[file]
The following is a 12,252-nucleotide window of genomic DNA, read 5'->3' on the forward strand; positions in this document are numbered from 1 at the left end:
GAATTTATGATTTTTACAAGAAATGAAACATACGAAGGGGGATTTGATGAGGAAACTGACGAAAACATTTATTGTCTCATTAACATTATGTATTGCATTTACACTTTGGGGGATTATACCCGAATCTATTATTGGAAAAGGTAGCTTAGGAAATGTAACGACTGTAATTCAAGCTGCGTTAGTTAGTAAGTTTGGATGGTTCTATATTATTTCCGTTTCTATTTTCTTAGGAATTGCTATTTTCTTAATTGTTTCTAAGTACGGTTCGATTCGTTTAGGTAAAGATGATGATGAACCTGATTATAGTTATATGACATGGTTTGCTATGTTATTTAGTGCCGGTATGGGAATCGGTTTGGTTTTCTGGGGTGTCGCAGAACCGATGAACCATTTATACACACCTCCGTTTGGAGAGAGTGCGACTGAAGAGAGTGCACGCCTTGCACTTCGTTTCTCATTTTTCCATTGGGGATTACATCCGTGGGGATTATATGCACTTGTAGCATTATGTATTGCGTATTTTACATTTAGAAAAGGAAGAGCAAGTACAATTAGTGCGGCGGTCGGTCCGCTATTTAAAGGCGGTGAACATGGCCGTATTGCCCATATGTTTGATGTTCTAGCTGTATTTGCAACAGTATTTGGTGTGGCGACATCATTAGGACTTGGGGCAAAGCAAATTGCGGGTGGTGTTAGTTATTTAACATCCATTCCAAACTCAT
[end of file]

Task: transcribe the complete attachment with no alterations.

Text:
The following is a 12,252-nucleotide window of genomic DNA, read 5'->3' on the forward strand; positions in this document are numbered from 1 at the left end:
GAATTTATGATTTTTACAAGAAATGAAACATACGAAGGGGGATTTGATGAGGAAACTGACGAAAACATTTATTGTCTCATTAACATTATGTATTGCATTTACACTTTGGGGGATTATACCCGAATCTATTATTGGAAAAGGTAGCTTAGGAAATGTAACGACTGTAATTCAAGCTGCGTTAGTTAGTAAGTTTGGATGGTTCTATATTATTTCCGTTTCTATTTTCTTAGGAATTGCTATTTTCTTAATTGTTTCTAAGTACGGTTCGATTCGTTTAGGTAAAGATGATGATGAACCTGATTATAGTTATATGACATGGTTTGCTATGTTATTTAGTGCCGGTATGGGAATCGGTTTGGTTTTCTGGGGTGTCGCAGAACCGATGAACCATTTATACACACCTCCGTTTGGAGAGAGTGCGACTGAAGAGAGTGCACGCCTTGCACTTCGTTTCTCATTTTTCCATTGGGGATTACATCCGTGGGGATTATATGCACTTGTAGCATTATGTATTGCGTATTTTACATTTAGAAAAGGAAGAGCAAGTACAATTAGTGCGGCGGTCGGTCCGCTATTTAAAGGCGGTGAACATGGCCGTATTGCCCATATGTTTGATGTTCTAGCTGTATTTGCAACAGTATTTGGTGTGGCGACATCATTAGGACTTGGGGCAAAGCAAATTGCGGGTGGTGTTAGTTATTTAACATCCATTCCAAACTCAT